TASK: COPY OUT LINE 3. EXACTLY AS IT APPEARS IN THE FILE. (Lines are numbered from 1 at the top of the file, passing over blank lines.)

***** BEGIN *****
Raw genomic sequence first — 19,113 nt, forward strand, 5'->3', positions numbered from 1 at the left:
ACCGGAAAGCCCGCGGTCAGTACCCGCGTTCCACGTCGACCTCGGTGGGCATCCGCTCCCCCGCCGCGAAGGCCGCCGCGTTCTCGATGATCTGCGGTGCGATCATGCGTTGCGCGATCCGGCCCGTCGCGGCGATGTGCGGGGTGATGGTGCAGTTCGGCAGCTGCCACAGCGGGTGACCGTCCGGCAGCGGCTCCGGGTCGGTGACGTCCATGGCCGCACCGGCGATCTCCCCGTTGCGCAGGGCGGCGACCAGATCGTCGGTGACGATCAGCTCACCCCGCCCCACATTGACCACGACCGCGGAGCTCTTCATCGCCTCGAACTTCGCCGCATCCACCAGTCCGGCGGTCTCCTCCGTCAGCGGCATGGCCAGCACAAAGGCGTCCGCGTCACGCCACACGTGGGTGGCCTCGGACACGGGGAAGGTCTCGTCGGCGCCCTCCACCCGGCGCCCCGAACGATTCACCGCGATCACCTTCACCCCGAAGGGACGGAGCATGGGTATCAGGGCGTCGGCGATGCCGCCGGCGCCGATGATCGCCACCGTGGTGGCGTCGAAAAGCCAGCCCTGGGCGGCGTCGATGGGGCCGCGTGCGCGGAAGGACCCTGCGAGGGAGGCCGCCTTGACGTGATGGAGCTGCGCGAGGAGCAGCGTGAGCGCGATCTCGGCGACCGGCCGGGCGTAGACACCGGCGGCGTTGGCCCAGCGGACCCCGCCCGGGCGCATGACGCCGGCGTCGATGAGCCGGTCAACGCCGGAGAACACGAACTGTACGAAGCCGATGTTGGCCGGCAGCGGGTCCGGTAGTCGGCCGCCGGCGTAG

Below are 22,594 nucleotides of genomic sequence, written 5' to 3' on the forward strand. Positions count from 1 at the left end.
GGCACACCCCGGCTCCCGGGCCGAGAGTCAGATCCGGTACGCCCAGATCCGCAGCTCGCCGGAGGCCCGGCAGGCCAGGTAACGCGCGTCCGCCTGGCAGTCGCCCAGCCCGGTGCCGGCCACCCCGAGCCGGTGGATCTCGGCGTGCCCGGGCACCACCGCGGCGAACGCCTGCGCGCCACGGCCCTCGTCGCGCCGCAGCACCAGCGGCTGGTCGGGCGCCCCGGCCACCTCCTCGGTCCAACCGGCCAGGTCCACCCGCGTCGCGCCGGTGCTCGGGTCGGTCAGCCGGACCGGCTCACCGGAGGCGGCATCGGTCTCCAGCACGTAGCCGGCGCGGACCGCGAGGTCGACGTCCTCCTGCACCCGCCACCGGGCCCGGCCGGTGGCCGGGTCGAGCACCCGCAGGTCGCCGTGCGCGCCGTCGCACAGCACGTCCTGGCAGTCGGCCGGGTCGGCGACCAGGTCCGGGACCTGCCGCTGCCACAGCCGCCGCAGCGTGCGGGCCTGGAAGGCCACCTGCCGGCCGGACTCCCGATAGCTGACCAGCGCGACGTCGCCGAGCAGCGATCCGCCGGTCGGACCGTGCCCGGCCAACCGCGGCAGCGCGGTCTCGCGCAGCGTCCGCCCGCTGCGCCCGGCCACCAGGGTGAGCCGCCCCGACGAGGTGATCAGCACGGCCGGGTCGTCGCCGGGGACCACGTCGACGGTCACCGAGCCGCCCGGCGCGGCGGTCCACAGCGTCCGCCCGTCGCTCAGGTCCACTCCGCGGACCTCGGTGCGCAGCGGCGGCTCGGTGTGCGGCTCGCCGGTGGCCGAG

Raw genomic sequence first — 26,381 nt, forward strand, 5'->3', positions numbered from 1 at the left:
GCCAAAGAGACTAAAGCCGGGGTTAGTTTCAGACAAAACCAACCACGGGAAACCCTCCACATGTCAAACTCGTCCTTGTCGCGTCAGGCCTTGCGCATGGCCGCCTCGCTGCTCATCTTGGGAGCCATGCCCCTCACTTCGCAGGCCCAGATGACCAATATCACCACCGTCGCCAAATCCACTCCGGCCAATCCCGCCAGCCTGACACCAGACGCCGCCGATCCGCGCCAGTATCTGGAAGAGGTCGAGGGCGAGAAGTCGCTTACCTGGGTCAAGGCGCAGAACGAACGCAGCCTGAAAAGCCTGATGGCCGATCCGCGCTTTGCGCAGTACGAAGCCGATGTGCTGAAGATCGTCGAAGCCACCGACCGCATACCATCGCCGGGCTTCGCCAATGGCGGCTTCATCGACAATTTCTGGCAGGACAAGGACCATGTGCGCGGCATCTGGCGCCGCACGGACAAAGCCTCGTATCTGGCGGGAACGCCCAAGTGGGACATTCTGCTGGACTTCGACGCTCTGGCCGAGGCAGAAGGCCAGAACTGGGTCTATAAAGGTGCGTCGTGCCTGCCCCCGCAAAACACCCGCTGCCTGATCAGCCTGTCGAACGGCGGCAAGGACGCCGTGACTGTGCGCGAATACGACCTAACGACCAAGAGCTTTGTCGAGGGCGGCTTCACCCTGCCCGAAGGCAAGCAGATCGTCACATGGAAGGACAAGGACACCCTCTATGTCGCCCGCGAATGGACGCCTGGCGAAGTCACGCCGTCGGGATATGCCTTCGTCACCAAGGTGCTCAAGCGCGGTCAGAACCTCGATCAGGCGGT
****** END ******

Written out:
Below are 22,594 nucleotides of genomic sequence, written 5' to 3' on the forward strand. Positions count from 1 at the left end.